March For Women’s History

A graphic for Womens History Month.

Photo by Arlington Public Library

A graphic for Women’s History Month.

Maleah Fennessey, Co-Editor

Every year, March is Women’s History Month, a period of time dedicated to celebrating the achievements and milestones of historical ladies, both in the name of women and for the rest of the world. But even though the month itself has a short history, the women’s rights movement most certainly does not.

Some people today may have heard the term “smash the patriarchy,” referring to the abolishment of the abundance of men and shortage of women in government. This form of government has caused women to repeatedly rise up against oppression and work overtime to get their rights. For example, most people know women were not allowed to vote until 1920, and even then, Asian and Native American women were still denied this fundamental right. Women could not open bank accounts in their name, own property or even receive maternity leave, among other injustices, until the 70s. Even today, there are multiple arguments regarding women’s rights, including the gender pay gap, women in government and issues relating to body autonomy.

As for Women’s History Month itself, it grew out of shorter dedicated amounts of time to reach its full extent. The first Women’s History Week was celebrated in 1978 in Sonoma, California. It then was declared a national holiday of sorts in 1980. Finally, it was extended to a full month in 1987, and we have been celebrating it since. Additionally, March is home to International Women’s Day on the eighth. One last fact is that each year has a different theme. For example, this year’s theme is “Valiant Women Of The Vote,” and honors the long and famous affair of suffrage, the act of getting the right to vote for everyone.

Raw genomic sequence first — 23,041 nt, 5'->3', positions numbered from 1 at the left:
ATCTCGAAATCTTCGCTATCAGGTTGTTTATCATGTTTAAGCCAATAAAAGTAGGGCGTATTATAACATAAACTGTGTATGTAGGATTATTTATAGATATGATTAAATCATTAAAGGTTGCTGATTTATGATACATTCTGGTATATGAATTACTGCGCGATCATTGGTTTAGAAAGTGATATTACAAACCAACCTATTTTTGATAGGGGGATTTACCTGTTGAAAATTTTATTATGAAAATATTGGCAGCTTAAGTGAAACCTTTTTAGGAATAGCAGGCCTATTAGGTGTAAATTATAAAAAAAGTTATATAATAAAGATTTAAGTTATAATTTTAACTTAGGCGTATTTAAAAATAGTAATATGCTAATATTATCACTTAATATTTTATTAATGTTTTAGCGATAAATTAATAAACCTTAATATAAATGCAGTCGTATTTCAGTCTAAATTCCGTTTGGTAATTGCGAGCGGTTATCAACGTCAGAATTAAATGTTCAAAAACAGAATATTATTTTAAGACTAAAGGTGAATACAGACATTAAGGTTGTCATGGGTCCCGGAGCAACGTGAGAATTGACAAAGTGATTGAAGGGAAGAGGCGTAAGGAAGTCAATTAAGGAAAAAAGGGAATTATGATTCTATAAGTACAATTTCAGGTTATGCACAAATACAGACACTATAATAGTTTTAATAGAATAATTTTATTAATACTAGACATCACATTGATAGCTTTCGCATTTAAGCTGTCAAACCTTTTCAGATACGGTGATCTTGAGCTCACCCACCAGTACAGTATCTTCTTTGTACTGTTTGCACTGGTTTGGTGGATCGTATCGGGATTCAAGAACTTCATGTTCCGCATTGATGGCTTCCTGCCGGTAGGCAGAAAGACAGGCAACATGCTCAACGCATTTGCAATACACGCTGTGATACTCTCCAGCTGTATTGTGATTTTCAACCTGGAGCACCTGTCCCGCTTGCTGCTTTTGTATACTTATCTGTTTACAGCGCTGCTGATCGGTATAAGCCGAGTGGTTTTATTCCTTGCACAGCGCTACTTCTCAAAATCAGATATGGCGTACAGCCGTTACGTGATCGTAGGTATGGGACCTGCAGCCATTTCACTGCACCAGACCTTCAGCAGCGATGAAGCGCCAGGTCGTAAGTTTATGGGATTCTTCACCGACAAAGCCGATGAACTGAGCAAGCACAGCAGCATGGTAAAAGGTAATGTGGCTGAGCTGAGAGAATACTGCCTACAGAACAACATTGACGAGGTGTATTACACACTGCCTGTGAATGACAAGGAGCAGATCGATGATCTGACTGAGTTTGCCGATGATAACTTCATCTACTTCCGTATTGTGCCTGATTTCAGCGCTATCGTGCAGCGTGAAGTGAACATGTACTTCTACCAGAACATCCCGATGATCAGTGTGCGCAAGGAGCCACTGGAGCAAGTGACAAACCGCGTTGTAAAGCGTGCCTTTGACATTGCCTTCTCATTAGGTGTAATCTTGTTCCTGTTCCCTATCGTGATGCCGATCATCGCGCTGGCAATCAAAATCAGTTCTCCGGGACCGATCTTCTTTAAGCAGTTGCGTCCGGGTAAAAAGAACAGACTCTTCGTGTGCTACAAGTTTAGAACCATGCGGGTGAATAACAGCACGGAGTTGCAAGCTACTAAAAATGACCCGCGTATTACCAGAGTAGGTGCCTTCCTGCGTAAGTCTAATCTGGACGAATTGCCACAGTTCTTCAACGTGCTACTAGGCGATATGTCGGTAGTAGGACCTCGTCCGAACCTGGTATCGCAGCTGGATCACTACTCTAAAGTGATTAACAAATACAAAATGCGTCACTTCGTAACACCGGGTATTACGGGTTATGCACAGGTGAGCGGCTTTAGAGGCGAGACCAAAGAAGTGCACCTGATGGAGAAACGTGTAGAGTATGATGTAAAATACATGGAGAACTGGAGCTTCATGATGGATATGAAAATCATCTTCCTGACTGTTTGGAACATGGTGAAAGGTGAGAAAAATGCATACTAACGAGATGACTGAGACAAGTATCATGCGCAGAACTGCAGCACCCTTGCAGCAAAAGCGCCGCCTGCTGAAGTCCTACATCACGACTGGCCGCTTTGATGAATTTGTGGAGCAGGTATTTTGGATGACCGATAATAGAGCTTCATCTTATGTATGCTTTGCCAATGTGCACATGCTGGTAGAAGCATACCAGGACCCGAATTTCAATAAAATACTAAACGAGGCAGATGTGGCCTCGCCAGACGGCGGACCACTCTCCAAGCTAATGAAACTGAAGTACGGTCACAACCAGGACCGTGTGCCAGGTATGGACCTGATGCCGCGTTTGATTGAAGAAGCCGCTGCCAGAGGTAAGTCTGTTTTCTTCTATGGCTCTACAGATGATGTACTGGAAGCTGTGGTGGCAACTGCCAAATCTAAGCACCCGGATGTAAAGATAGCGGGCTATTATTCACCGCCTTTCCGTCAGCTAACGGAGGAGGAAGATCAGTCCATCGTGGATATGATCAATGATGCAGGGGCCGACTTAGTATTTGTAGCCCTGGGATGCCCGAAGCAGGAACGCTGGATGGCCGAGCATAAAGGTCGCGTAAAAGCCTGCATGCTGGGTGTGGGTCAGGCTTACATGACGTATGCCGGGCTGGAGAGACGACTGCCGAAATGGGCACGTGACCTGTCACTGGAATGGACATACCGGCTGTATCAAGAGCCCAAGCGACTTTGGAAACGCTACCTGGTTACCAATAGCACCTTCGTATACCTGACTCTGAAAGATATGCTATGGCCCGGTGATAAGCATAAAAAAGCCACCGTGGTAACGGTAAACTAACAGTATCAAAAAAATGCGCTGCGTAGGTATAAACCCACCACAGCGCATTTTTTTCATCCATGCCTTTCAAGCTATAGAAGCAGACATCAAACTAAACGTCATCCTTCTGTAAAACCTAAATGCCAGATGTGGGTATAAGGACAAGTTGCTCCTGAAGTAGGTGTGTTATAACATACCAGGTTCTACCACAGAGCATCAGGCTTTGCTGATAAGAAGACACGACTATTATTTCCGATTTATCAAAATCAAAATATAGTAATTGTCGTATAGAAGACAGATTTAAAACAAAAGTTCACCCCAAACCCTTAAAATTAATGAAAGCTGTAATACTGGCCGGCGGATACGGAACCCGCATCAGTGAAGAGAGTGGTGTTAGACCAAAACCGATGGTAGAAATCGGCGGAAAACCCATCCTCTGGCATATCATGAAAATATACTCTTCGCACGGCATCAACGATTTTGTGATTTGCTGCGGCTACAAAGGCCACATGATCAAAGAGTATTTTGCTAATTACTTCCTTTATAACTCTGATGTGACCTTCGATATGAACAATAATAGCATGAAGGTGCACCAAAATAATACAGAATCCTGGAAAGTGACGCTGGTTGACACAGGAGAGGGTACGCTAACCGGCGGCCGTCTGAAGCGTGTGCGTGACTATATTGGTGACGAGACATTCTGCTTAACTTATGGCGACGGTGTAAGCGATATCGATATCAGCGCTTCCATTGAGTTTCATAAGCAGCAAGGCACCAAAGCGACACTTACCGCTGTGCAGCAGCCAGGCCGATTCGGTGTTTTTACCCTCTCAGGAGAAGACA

To commemorate this month, McAuliffe ASB has planned some events to celebrate women. But rather than focusing on celebrating famous women, as seen in past heritage months, students will be able to nominate women in their lives that have had an impact on them. Similar to past celebrations, there will be an opportunity to create an artistic representation on the topic. A slideshow is being created for students to view, and posters with famous and influential women are currently being displayed all around campus.

Finally, bins have been set out in every class in order to collect clothing, hygiene products and other much needed items to donate. This drive will benefit the Precious Life Shelter, a homeless shelter for pregnant women, and the Women’s Shelter of Long Beach. For more information, including a comprehensive list of donatable items, check out ASB’s pink posters or head up to the front office. 

When asked about the influence of women and feminism on her life, Mrs. Fluck, a math teacher at McAuliffe, says, “I grew up with very professional women…I think growing up just with those strong women around me gave me the mentality that I can achieve anything that I like or anything I put my mind to…” Many young women are lucky to grow up in this kind of environment, but not everyone is so fortunate. It’s quite important to note that, without these kinds of role models, many women would not be where they are today; positive influence is highly necessary.

Hopefully, students at McAuliffe will be able to recognize the importance of achievements by women, with the help of ASB. If all goes well, this Women’s History Month should be just as great or even better than heritage months past.